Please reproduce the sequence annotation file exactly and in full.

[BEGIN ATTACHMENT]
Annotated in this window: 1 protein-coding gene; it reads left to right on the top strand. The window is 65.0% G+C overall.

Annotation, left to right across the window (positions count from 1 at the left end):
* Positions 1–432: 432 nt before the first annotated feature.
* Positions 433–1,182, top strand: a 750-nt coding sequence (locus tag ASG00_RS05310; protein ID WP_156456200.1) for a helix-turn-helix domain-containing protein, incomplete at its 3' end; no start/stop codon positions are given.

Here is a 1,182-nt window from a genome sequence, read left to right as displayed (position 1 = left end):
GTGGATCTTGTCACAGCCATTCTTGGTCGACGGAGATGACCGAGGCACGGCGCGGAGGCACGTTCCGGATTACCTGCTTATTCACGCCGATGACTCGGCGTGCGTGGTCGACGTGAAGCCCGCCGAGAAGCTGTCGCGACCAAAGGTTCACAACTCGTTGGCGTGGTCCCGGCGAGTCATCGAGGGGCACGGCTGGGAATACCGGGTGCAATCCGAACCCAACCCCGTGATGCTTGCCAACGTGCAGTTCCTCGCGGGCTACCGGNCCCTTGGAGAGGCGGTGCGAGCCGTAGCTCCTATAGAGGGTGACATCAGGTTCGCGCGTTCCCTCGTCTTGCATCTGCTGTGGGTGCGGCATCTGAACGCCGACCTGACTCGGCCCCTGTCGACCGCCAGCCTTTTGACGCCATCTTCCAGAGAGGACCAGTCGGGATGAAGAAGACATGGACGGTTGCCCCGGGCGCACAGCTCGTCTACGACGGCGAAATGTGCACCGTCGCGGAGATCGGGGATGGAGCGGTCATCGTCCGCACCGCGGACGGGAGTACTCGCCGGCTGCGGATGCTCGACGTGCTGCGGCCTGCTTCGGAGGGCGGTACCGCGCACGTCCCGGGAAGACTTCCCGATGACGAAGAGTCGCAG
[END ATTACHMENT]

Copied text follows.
Annotated in this window: 1 protein-coding gene; it reads left to right on the top strand. The window is 65.0% G+C overall.

Annotation, left to right across the window (positions count from 1 at the left end):
* Positions 1–432: 432 nt before the first annotated feature.
* Positions 433–1,182, top strand: a 750-nt coding sequence (locus tag ASG00_RS05310; protein ID WP_156456200.1) for a helix-turn-helix domain-containing protein, incomplete at its 3' end; no start/stop codon positions are given.

Here is a 1,182-nt window from a genome sequence, read left to right as displayed (position 1 = left end):
GTGGATCTTGTCACAGCCATTCTTGGTCGACGGAGATGACCGAGGCACGGCGCGGAGGCACGTTCCGGATTACCTGCTTATTCACGCCGATGACTCGGCGTGCGTGGTCGACGTGAAGCCCGCCGAGAAGCTGTCGCGACCAAAGGTTCACAACTCGTTGGCGTGGTCCCGGCGAGTCATCGAGGGGCACGGCTGGGAATACCGGGTGCAATCCGAACCCAACCCCGTGATGCTTGCCAACGTGCAGTTCCTCGCGGGCTACCGGNCCCTTGGAGAGGCGGTGCGAGCCGTAGCTCCTATAGAGGGTGACATCAGGTTCGCGCGTTCCCTCGTCTTGCATCTGCTGTGGGTGCGGCATCTGAACGCCGACCTGACTCGGCCCCTGTCGACCGCCAGCCTTTTGACGCCATCTTCCAGAGAGGACCAGTCGGGATGAAGAAGACATGGACGGTTGCCCCGGGCGCACAGCTCGTCTACGACGGCGAAATGTGCACCGTCGCGGAGATCGGGGATGGAGCGGTCATCGTCCGCACCGCGGACGGGAGTACTCGCCGGCTGCGGATGCTCGACGTGCTGCGGCCTGCTTCGGAGGGCGGTACCGCGCACGTCCCGGGAAGACTTCCCGATGACGAAGAGTCGCAG